The Carnivores Have Resurfaced
Understand the cold season. Take both bones in your hands and rub them together to make water. Soup results, but the broth is thin. Rest knowing there will be more-- little soup means little skin and eventually, more bones. Quails step out of their feathers and back into them. Peacocks spare themselves, robes trailing. O why, crow, would anyone want to be such a bird when demand is on the rise for penguin stew, finch pudding? No one here knows definitively. More owls ask the question. Lyrebirds grind their beaks in imitation like chainsaws. Kaleidoscope flight patterns press into to the sky like foam. Just ignore the flightless ones, dinosaur descendants, their feet hammered to the ground. If they were meant to run, they would not have been plucked for eggs, plucked for feathers, from hatches or holes where they hide their heads. How would one of these brontosaurs manage to escape the low shoulders of a tiger, perched in a tree, sunk into its muscles, drooling gold? Great kitchen smells waft in bursts from their dens-- you can hear the sharpening of knives. For you, I’ll ration the best pieces. Every red slice coughed up for your carpet mouth. Defeather their terrycloth trains, tar their down with an oily beurre blanc. Could your stomach hold enough to last the winter months, love? Because we both know no one can preserve a parakeet like I can. And no one can quite salt a canary’s wing, or kill and boil a killdeer. Zebra waxbills are imprecise without a bouillon and they’ll put stripes on your chest done correctly. You leave this den and who will season a swallow for you like I can? Exactly! no one. Weather will creep in like robins in the flue. Very few will sear a magpie like I do.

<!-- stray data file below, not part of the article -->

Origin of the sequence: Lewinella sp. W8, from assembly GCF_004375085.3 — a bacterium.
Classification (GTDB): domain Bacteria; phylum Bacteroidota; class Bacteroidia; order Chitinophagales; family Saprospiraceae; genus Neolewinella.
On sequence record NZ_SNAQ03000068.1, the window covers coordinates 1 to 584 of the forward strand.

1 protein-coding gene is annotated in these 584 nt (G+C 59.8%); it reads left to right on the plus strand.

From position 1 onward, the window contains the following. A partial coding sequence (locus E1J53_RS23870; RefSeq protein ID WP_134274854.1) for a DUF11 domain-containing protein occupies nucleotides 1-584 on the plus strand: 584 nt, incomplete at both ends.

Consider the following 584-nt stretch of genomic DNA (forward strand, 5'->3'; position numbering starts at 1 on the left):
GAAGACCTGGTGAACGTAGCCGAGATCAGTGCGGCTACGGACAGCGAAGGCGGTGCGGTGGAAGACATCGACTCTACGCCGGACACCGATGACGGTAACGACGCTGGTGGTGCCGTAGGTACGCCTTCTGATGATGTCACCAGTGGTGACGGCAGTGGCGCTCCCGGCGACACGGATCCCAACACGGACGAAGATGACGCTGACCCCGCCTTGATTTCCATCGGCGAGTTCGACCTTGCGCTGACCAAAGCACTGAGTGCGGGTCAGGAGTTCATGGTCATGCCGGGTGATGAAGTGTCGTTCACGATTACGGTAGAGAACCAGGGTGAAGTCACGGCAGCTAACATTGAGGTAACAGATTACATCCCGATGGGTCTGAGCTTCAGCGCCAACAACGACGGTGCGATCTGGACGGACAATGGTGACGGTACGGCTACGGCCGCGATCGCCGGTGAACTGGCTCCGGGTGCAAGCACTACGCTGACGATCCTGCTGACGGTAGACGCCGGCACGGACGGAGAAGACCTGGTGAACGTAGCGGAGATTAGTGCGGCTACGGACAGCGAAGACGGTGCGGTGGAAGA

Michelle Sinsky is an interdisciplinary artist and MFA in Writing candidate at the School of the Art Institute of Chicago. Her work has appeared recently in Midwestern Gothic, elimae, Red Lightbulbs, Metazen, ANOBIUM, and others, and in collaborative works at the Museum of Contemporary Art Chicago and Academy of Fine Arts, Prague. Her costumes will be featured on Dorothea Lasky's upcoming Thunderbird tour with Wave Books starting this October. She reads for Gigantic Sequins Literary Journal, translates French, and works, among other places, as an arts criticism editor and contributor.
Post a Comment